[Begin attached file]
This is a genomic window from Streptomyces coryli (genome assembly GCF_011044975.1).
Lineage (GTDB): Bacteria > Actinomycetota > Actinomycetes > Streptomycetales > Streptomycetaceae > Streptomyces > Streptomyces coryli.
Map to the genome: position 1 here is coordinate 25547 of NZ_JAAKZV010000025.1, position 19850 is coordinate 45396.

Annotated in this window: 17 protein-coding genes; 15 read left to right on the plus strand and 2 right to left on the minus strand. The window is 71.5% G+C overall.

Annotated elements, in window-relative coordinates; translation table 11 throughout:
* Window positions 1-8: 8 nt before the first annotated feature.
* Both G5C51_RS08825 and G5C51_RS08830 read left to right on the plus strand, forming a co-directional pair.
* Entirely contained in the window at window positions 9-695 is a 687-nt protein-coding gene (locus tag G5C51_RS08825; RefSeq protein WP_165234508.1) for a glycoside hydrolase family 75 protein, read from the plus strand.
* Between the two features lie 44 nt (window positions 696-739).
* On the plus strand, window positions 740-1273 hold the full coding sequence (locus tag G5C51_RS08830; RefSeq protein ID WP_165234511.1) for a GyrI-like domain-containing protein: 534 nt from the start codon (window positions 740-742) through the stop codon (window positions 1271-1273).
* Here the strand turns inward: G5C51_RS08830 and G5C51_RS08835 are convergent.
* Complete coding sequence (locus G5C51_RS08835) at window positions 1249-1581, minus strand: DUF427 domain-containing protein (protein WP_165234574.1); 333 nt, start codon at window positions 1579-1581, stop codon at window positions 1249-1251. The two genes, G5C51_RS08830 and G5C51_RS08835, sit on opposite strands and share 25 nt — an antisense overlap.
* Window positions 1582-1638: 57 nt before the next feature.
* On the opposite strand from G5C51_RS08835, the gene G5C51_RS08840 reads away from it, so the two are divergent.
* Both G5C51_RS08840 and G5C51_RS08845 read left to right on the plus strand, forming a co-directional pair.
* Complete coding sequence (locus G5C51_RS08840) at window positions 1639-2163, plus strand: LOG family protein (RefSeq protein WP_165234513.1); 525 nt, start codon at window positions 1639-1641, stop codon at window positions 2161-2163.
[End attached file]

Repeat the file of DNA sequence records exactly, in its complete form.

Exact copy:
This is a genomic window from Streptomyces coryli (genome assembly GCF_011044975.1).
Lineage (GTDB): Bacteria > Actinomycetota > Actinomycetes > Streptomycetales > Streptomycetaceae > Streptomyces > Streptomyces coryli.
Map to the genome: position 1 here is coordinate 25547 of NZ_JAAKZV010000025.1, position 19850 is coordinate 45396.

Annotated in this window: 17 protein-coding genes; 15 read left to right on the plus strand and 2 right to left on the minus strand. The window is 71.5% G+C overall.

Annotated elements, in window-relative coordinates; translation table 11 throughout:
* Window positions 1-8: 8 nt before the first annotated feature.
* Both G5C51_RS08825 and G5C51_RS08830 read left to right on the plus strand, forming a co-directional pair.
* Entirely contained in the window at window positions 9-695 is a 687-nt protein-coding gene (locus tag G5C51_RS08825; RefSeq protein WP_165234508.1) for a glycoside hydrolase family 75 protein, read from the plus strand.
* Between the two features lie 44 nt (window positions 696-739).
* On the plus strand, window positions 740-1273 hold the full coding sequence (locus tag G5C51_RS08830; RefSeq protein ID WP_165234511.1) for a GyrI-like domain-containing protein: 534 nt from the start codon (window positions 740-742) through the stop codon (window positions 1271-1273).
* Here the strand turns inward: G5C51_RS08830 and G5C51_RS08835 are convergent.
* Complete coding sequence (locus G5C51_RS08835) at window positions 1249-1581, minus strand: DUF427 domain-containing protein (protein WP_165234574.1); 333 nt, start codon at window positions 1579-1581, stop codon at window positions 1249-1251. The two genes, G5C51_RS08830 and G5C51_RS08835, sit on opposite strands and share 25 nt — an antisense overlap.
* Window positions 1582-1638: 57 nt before the next feature.
* On the opposite strand from G5C51_RS08835, the gene G5C51_RS08840 reads away from it, so the two are divergent.
* Both G5C51_RS08840 and G5C51_RS08845 read left to right on the plus strand, forming a co-directional pair.
* Complete coding sequence (locus G5C51_RS08840) at window positions 1639-2163, plus strand: LOG family protein (RefSeq protein WP_165234513.1); 525 nt, start codon at window positions 1639-1641, stop codon at window positions 2161-2163.